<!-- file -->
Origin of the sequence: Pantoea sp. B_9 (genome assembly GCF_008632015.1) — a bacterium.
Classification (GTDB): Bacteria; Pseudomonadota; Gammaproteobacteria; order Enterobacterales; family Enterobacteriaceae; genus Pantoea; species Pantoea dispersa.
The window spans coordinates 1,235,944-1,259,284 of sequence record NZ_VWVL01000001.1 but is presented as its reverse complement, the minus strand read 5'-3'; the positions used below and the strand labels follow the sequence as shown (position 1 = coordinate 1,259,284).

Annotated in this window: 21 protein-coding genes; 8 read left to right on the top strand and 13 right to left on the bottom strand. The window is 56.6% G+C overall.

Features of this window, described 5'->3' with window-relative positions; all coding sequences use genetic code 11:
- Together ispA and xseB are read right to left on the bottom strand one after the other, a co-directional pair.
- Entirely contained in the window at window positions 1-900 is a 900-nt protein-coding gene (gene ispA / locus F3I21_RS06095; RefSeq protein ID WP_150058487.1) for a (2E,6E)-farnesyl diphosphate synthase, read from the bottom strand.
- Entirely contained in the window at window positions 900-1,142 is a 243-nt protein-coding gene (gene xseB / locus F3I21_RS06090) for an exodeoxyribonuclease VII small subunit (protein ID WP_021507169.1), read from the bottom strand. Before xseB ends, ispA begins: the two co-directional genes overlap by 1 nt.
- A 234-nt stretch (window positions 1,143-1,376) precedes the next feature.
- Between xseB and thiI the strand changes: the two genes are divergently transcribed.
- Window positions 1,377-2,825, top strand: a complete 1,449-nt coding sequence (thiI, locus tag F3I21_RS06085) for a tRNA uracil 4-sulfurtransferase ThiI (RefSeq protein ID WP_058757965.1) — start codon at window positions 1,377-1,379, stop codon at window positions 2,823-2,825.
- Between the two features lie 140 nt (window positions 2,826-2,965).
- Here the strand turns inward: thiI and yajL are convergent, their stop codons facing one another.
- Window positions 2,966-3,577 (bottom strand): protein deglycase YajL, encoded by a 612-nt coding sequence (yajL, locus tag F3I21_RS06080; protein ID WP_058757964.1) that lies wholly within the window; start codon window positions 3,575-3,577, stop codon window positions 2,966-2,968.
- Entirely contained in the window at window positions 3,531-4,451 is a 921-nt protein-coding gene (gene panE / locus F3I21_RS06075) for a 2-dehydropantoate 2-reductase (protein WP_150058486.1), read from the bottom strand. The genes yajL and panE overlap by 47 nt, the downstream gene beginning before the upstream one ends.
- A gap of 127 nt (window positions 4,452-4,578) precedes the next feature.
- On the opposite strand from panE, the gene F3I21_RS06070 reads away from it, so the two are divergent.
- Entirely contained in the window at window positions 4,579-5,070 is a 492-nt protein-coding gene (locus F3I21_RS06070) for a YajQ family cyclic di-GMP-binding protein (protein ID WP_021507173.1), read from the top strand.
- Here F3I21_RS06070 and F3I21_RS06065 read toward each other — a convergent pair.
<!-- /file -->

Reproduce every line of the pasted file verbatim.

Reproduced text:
Origin of the sequence: Pantoea sp. B_9 (genome assembly GCF_008632015.1) — a bacterium.
Classification (GTDB): Bacteria; Pseudomonadota; Gammaproteobacteria; order Enterobacterales; family Enterobacteriaceae; genus Pantoea; species Pantoea dispersa.
The window spans coordinates 1,235,944-1,259,284 of sequence record NZ_VWVL01000001.1 but is presented as its reverse complement, the minus strand read 5'-3'; the positions used below and the strand labels follow the sequence as shown (position 1 = coordinate 1,259,284).

Annotated in this window: 21 protein-coding genes; 8 read left to right on the top strand and 13 right to left on the bottom strand. The window is 56.6% G+C overall.

Features of this window, described 5'->3' with window-relative positions; all coding sequences use genetic code 11:
- Together ispA and xseB are read right to left on the bottom strand one after the other, a co-directional pair.
- Entirely contained in the window at window positions 1-900 is a 900-nt protein-coding gene (gene ispA / locus F3I21_RS06095; RefSeq protein ID WP_150058487.1) for a (2E,6E)-farnesyl diphosphate synthase, read from the bottom strand.
- Entirely contained in the window at window positions 900-1,142 is a 243-nt protein-coding gene (gene xseB / locus F3I21_RS06090) for an exodeoxyribonuclease VII small subunit (protein ID WP_021507169.1), read from the bottom strand. Before xseB ends, ispA begins: the two co-directional genes overlap by 1 nt.
- A 234-nt stretch (window positions 1,143-1,376) precedes the next feature.
- Between xseB and thiI the strand changes: the two genes are divergently transcribed.
- Window positions 1,377-2,825, top strand: a complete 1,449-nt coding sequence (thiI, locus tag F3I21_RS06085) for a tRNA uracil 4-sulfurtransferase ThiI (RefSeq protein ID WP_058757965.1) — start codon at window positions 1,377-1,379, stop codon at window positions 2,823-2,825.
- Between the two features lie 140 nt (window positions 2,826-2,965).
- Here the strand turns inward: thiI and yajL are convergent, their stop codons facing one another.
- Window positions 2,966-3,577 (bottom strand): protein deglycase YajL, encoded by a 612-nt coding sequence (yajL, locus tag F3I21_RS06080; protein ID WP_058757964.1) that lies wholly within the window; start codon window positions 3,575-3,577, stop codon window positions 2,966-2,968.
- Entirely contained in the window at window positions 3,531-4,451 is a 921-nt protein-coding gene (gene panE / locus F3I21_RS06075) for a 2-dehydropantoate 2-reductase (protein WP_150058486.1), read from the bottom strand. The genes yajL and panE overlap by 47 nt, the downstream gene beginning before the upstream one ends.
- A gap of 127 nt (window positions 4,452-4,578) precedes the next feature.
- On the opposite strand from panE, the gene F3I21_RS06070 reads away from it, so the two are divergent.
- Entirely contained in the window at window positions 4,579-5,070 is a 492-nt protein-coding gene (locus F3I21_RS06070) for a YajQ family cyclic di-GMP-binding protein (protein ID WP_021507173.1), read from the top strand.
- Here F3I21_RS06070 and F3I21_RS06065 read toward each other — a convergent pair.